Tumor necrosis factor alpha antagonists can treat a variety of rheumatic diseases including ankylosing spondylitis, inflammatory bowel diseases, and psoriasis [1]. Yet, these drugs may paradoxically cause psoriasis or scalp alopecia, or both. Tumor necrosis factor alpha inhibitor-induced psoriasis is rare with an incidence of 1.04–3.0 cases per 1000 person-years [2]. This may result in skin or scalp lesions. Rarely, a scarring alopecia may develop; this reaction has only been described twice in the literature—both in patients being treated with adalimumab [3, 4]. We report a patient with Crohn’s disease being treated with infliximab who developed alopecia and scalp psoriasis. The patient’s scalp remarkably improved after discontinuation of infliximab and the initiation of oral and topical therapies. All procedures followed were in accordance with the ethical standards of the responsible committee on human experimentation (institutional and national) and with the Helsinki Declaration of 1964, as revised in 2013. Informed consent was obtained from the patient for being included in the study.

Case Report

A 23-year-old female with a history of Crohn’s disease had previously presented to another dermatologist for evaluation of alopecia. She had been treated with azathioprine, and her hair loss began 8 months after adding infliximab therapy.

At that time, her scalp examination showed diffuse alopecia and an erythematous plaque with superficial scaling (Fig. 1). A punch biopsy of the scalp was performed, and histopathologic examination revealed chronic folliculitis and perifolliculitis with dermal scarring and naked hair shafts in the dermal stroma. These histopathologic findings were consistent with a diagnosis of folliculitis decalvans.

Fig. 1
figure 1

The scalp of a 23-year-old female who had been receiving infliximab to treat Crohn’s disease. An erythematous plaque with overlying scale and diffuse alopecia is noted

Infliximab infusions were discontinued, and the patient was prescribed oral minocycline (100 mg twice daily) to treat her folliculitis decalvans. During the subsequent month, her alopecia progressed, and she developed pruritic lesions that covered her scalp. She presented to us for a second opinion.

Her scalp examination now demonstrated psoriasiform changes characterized by well-defined erythematous plaques with an overlying white silvery scale (Fig. 2). The diagnosis of alopecia and scalp psoriasis secondary to infliximab treatment was suspected. Severe seborrheic dermatitis and/or scalp infection was also included in the differential diagnosis.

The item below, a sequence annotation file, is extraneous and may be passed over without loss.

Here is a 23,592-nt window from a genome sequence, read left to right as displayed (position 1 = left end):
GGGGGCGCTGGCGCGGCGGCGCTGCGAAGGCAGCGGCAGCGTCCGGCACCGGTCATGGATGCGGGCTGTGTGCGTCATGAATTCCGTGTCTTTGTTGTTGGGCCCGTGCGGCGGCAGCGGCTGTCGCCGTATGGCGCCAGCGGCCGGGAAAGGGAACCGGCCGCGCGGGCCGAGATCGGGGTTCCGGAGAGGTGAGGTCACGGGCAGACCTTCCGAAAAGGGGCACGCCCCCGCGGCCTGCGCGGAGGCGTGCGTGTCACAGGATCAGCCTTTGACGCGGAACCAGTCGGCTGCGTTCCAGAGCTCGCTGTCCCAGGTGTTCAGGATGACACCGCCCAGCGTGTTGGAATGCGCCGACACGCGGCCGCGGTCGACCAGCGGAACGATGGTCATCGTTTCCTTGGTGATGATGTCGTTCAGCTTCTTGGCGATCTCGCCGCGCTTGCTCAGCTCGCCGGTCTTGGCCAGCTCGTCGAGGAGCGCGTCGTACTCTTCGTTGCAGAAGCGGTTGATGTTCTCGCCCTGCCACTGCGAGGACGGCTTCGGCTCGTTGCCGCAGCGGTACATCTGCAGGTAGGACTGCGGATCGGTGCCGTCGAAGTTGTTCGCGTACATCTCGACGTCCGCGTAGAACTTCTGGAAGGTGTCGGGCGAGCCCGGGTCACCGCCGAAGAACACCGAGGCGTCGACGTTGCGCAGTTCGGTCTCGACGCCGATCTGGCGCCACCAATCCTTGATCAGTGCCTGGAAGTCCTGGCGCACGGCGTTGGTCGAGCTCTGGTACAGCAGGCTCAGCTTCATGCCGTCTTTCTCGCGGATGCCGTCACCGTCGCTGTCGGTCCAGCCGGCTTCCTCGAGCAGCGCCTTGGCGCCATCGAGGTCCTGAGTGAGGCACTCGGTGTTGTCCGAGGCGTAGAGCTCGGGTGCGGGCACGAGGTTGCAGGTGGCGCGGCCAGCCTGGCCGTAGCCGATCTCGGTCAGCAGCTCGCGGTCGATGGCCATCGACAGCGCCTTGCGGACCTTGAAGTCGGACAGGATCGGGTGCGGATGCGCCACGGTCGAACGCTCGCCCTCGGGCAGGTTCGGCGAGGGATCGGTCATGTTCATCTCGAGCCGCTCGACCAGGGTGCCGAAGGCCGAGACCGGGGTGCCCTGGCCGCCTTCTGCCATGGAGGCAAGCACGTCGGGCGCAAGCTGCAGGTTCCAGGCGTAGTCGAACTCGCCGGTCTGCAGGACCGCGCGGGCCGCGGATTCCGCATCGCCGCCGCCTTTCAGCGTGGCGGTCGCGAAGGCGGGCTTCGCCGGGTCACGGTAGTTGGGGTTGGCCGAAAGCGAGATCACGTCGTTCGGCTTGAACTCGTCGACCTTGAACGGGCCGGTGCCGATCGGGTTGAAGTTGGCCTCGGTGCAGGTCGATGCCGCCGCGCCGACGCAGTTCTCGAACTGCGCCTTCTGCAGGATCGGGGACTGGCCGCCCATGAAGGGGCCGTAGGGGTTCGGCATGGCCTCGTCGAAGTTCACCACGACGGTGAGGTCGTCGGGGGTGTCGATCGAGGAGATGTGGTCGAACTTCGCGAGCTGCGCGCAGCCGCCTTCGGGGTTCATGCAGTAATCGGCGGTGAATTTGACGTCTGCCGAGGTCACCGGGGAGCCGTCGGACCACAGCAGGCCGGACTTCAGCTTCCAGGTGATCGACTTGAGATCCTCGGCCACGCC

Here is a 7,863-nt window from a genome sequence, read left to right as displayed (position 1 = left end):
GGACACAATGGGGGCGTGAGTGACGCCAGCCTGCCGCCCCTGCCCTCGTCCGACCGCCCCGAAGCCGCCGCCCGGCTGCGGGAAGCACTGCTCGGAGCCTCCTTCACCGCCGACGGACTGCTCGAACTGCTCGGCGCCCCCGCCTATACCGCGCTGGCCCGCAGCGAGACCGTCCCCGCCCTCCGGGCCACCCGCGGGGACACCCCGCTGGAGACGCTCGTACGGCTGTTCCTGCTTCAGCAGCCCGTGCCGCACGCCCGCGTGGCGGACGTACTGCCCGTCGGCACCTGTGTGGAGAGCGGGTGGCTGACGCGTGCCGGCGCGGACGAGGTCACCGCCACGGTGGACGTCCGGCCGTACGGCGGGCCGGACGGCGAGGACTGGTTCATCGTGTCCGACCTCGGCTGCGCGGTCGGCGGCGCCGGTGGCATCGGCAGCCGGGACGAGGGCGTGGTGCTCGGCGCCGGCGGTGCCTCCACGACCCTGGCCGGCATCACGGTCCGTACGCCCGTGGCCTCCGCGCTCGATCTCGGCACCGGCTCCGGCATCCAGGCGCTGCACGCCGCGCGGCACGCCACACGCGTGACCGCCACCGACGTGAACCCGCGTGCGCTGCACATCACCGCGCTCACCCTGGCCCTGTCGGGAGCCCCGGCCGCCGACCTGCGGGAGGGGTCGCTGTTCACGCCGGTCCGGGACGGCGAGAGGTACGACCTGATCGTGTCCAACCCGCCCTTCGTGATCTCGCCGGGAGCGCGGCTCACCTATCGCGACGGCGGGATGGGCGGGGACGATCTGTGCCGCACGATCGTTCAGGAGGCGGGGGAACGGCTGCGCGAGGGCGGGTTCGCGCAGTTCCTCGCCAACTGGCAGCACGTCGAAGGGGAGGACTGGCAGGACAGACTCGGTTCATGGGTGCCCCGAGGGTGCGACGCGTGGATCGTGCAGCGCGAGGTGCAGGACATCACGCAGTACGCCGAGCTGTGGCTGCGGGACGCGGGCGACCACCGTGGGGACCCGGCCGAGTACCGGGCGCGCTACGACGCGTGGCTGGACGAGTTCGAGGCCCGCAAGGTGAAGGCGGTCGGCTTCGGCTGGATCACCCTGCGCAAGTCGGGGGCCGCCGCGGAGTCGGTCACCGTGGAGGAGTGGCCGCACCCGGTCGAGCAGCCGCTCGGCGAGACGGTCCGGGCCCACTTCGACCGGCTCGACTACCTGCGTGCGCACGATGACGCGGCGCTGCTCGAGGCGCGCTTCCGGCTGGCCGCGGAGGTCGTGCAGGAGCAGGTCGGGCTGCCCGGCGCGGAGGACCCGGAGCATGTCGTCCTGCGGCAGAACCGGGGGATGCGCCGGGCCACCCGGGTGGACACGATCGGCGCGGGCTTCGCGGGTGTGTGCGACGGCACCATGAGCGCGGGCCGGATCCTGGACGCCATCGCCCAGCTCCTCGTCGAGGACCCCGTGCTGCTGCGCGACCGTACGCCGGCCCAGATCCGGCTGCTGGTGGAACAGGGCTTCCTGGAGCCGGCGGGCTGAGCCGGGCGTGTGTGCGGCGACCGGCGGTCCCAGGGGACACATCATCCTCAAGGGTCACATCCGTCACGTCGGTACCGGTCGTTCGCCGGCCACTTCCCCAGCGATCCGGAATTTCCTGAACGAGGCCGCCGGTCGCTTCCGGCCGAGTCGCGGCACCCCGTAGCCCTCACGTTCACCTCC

Fig. 2
figure 2

The patient’s scalp 1 month after beginning minocycline therapy and discontinuing infliximab. Her alopecia persists; in addition, psoriasiform changes characterized by a well-defined erythematous plaque with an overlying white silvery scale are present

Initially, adjuvant topical interventions were initiated. The patient applied betamethasone lotion twice daily. In addition, mineral oil was covered with a shower cap on the scalp overnight. Each morning, either 5% coal tar, 2% ketoconazole, or 6% salicylic acid shampoo was used to wash the scalp. The twice daily oral minocycline was maintained, and a bacterial culture of her scalp was performed.

Two additional bacterial cultures of her scalp (monthly, over the subsequent months) were performed to assess for the possibility of associated infection; the patient continued the oral minocycline therapy during this time. The scalp bacterial cultures grew Acinetobacter species, Acinetobacter baumanii, and Acinetobacter radioresistens, respectively—each of the organisms was susceptible to minocycline. However, since the variants of Acinetobacter continued to persist while she received minocycline treatment, consultation with an infectious disease specialist determined that the isolated bacteria were commensal species, and the oral antibiotic was discontinued.

The patient’s alopecia and scalp psoriasis both remarkably improved. Indeed, at her 4-month follow-up visit there were no scalp scales and all of her hair had returned (Fig. 3). Her topical scalp therapies were tapered and subsequently discontinued. Neither her alopecia nor scalp psoriasis recurred.

Fig. 3
figure 3